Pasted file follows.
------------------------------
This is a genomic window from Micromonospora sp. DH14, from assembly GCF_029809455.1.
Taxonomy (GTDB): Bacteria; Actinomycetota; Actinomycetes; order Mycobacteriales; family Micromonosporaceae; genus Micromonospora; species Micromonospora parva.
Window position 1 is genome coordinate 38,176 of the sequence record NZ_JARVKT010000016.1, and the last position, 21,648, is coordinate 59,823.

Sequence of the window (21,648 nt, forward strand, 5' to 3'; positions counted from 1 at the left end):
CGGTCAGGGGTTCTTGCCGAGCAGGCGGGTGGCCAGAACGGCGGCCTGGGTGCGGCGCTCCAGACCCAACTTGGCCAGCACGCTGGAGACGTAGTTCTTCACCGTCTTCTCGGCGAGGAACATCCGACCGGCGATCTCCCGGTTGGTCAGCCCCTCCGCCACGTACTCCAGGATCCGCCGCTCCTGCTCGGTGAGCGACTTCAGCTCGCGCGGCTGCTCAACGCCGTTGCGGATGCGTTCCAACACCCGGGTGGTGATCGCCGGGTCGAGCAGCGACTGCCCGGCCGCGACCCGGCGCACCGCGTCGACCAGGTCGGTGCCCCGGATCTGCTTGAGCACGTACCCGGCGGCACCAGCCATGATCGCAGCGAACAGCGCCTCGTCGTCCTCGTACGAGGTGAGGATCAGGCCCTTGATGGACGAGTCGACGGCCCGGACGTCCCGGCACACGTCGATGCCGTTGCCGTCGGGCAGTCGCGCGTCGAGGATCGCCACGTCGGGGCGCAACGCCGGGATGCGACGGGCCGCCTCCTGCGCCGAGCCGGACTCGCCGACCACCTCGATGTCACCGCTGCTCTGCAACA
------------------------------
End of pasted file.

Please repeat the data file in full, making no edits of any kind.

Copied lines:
This is a genomic window from Micromonospora sp. DH14, from assembly GCF_029809455.1.
Taxonomy (GTDB): Bacteria; Actinomycetota; Actinomycetes; order Mycobacteriales; family Micromonosporaceae; genus Micromonospora; species Micromonospora parva.
Window position 1 is genome coordinate 38,176 of the sequence record NZ_JARVKT010000016.1, and the last position, 21,648, is coordinate 59,823.

Sequence of the window (21,648 nt, forward strand, 5' to 3'; positions counted from 1 at the left end):
CGGTCAGGGGTTCTTGCCGAGCAGGCGGGTGGCCAGAACGGCGGCCTGGGTGCGGCGCTCCAGACCCAACTTGGCCAGCACGCTGGAGACGTAGTTCTTCACCGTCTTCTCGGCGAGGAACATCCGACCGGCGATCTCCCGGTTGGTCAGCCCCTCCGCCACGTACTCCAGGATCCGCCGCTCCTGCTCGGTGAGCGACTTCAGCTCGCGCGGCTGCTCAACGCCGTTGCGGATGCGTTCCAACACCCGGGTGGTGATCGCCGGGTCGAGCAGCGACTGCCCGGCCGCGACCCGGCGCACCGCGTCGACCAGGTCGGTGCCCCGGATCTGCTTGAGCACGTACCCGGCGGCACCAGCCATGATCGCAGCGAACAGCGCCTCGTCGTCCTCGTACGAGGTGAGGATCAGGCCCTTGATGGACGAGTCGACGGCCCGGACGTCCCGGCACACGTCGATGCCGTTGCCGTCGGGCAGTCGCGCGTCGAGGATCGCCACGTCGGGGCGCAACGCCGGGATGCGACGGGCCGCCTCCTGCGCCGAGCCGGACTCGCCGACCACCTCGATGTCACCGCTGCTCTGCAACA